Girls, maths and physical sciences

Ms. S.J. Rickard srickard at hgmp.mrc.ac.uk
Mon Mar 25 12:05:56 EST 1996


When making my selection of subjects to study at both the age of 16 and 18 
I avoided maths and physics like the plague for a simple reason. I saw 
them as very, very boring. I only studied chemistry because I had to in 
order to get anywhere in biology. Biology was the only science that 
really grabbed me and my class was predominantly female, whereas my 
chemistry class was mostly male (as was physics). My point is this (and 
it may vary from school to school or country to country),fewer girls are 
interested in maths/physics/chemistry because by their nature ( and 
usually the way they are taught) they are dry and tedious. It's not that 
boys don't also think they are boring (because in my year, believe me 
they did!) but boys have more of a social pressure to take the more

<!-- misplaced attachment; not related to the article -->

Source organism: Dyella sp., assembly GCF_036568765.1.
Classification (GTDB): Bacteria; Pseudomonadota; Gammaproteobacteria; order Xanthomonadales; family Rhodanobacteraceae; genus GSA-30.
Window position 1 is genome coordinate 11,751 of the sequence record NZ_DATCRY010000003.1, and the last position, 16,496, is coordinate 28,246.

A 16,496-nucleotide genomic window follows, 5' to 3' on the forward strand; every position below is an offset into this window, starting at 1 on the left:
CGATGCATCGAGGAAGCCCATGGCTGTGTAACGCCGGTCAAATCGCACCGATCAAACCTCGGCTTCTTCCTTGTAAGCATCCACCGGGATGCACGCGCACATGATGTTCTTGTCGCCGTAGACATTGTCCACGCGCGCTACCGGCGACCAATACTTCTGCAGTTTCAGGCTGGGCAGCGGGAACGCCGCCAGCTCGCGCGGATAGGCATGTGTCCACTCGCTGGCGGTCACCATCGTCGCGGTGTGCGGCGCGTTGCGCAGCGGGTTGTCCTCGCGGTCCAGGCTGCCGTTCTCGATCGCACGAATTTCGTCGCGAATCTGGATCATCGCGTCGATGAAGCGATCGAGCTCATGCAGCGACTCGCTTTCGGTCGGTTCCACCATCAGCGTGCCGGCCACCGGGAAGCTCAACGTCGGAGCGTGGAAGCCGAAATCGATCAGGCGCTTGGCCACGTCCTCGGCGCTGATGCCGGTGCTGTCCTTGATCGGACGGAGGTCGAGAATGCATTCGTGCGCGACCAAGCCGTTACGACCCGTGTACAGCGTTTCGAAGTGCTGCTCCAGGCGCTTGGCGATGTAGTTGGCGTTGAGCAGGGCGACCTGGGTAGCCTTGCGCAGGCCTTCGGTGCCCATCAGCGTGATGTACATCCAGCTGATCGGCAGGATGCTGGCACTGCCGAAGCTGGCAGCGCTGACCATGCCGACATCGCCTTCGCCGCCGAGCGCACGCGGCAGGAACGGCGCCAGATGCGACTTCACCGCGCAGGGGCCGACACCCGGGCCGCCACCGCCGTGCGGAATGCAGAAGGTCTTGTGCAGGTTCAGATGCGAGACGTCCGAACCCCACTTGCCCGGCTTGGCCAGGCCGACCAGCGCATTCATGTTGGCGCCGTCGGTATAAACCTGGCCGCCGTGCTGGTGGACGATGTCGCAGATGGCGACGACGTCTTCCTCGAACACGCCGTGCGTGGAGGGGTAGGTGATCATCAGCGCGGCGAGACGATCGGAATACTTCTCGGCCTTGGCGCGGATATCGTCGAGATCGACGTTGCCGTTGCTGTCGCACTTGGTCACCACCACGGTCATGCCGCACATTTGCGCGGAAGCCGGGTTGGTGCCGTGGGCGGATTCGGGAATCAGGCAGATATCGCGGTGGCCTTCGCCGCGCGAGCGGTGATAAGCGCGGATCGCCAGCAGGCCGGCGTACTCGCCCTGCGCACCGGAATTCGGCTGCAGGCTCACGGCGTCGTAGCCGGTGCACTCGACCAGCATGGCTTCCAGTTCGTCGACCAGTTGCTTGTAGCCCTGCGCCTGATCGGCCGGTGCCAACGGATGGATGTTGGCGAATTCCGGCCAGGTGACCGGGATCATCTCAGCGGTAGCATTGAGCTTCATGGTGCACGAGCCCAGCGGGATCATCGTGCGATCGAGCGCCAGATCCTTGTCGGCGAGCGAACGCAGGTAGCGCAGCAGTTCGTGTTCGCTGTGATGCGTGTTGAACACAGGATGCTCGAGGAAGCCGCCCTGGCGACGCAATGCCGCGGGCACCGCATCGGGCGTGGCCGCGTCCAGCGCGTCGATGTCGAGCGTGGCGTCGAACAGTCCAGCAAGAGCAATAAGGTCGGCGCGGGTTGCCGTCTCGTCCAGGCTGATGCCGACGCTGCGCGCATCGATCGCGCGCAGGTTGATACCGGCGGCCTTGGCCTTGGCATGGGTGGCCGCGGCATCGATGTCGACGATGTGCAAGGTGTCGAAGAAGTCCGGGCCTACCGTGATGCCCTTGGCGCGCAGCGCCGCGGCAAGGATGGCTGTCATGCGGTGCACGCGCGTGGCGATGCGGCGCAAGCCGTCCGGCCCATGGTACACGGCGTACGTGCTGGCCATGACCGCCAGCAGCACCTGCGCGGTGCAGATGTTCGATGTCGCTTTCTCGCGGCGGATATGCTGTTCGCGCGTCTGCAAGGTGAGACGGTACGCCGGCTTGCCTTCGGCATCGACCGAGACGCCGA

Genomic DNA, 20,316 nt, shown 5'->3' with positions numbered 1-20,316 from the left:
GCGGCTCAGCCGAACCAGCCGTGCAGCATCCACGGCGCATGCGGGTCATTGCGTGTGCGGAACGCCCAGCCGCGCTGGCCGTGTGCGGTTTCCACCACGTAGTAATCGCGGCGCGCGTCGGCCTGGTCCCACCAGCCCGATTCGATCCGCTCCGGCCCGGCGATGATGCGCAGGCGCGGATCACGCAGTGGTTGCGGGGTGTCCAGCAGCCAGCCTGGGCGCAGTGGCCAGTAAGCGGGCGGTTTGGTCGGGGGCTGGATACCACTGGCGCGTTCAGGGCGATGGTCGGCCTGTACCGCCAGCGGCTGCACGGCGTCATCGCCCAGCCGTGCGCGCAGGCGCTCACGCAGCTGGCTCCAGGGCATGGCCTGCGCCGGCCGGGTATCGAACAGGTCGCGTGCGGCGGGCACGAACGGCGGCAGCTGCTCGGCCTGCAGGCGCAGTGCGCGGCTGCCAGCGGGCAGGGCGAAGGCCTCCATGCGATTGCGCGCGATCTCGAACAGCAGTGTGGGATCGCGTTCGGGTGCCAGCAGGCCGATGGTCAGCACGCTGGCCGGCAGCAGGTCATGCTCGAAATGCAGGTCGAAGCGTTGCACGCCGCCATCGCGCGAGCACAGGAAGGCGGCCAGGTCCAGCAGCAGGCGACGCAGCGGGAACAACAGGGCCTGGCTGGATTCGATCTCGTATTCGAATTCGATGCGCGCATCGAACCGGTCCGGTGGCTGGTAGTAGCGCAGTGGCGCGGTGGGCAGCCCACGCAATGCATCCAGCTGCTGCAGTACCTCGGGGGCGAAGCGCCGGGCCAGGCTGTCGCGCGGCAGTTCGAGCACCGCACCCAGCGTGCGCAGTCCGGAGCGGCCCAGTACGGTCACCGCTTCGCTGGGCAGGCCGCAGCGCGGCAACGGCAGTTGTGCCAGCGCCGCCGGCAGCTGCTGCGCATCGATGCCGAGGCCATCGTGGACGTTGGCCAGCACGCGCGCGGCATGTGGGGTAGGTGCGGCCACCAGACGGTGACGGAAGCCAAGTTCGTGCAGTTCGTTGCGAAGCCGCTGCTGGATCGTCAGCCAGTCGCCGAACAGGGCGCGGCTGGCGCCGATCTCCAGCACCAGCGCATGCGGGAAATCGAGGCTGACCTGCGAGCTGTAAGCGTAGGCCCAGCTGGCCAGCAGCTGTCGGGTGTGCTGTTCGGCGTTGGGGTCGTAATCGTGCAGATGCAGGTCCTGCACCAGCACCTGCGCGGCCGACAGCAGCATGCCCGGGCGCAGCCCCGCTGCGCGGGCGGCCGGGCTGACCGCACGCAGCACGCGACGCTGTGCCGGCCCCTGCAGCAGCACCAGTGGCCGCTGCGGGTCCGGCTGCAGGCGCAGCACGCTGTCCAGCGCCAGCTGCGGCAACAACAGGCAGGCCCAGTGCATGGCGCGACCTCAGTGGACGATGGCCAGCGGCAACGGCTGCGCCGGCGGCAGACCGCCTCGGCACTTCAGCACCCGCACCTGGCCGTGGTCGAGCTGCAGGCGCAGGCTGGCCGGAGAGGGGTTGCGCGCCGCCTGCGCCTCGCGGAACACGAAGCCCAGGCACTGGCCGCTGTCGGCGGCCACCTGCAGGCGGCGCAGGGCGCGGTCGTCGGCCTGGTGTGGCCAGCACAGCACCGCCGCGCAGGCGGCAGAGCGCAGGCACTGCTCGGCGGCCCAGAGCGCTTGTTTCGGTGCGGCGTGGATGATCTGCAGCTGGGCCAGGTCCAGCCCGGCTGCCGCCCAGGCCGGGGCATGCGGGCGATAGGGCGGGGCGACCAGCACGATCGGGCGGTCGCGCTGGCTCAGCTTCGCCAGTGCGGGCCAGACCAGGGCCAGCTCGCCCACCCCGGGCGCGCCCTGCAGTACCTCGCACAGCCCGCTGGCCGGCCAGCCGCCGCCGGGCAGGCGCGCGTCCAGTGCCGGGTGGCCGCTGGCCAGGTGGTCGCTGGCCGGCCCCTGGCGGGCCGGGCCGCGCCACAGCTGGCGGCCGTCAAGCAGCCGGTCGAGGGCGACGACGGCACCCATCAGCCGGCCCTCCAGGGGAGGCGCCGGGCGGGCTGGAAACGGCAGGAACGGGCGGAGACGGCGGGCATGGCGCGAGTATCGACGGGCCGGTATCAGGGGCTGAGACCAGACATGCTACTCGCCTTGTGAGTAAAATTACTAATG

physical sciences and maths. Girls aren't expexted to take such subjects, 
don't feel obliged to study them for the sake of it and 
plump for more interesting things. In my experience a lot of students only 
took 
maths/chemistry and physics because it was essential for a career e.g. 
medicine, not because they found them interesting or stimulating. Most 
people in my class took biology because it interested them and they 
generally WANTED to do it, not HAD to do it.
If we are to get more girls into science then we have to make science 
itself more interesting and accesible to both sexes. In Britain the 
science subjects are taught in a dry and uninspiring way and the syllabus 
tends to be limited (unless things have changed in the last 5 years).
I still find chemistry/maths/physics tedious to the extreme and I am very 
glad that I never felt pressured into taking them!!!! I will now be 
flamed to death by lurking physicists and chemists, go ahead and 
shoot...make my day!!!!!
Just a couple of pennies worth.
Sarah





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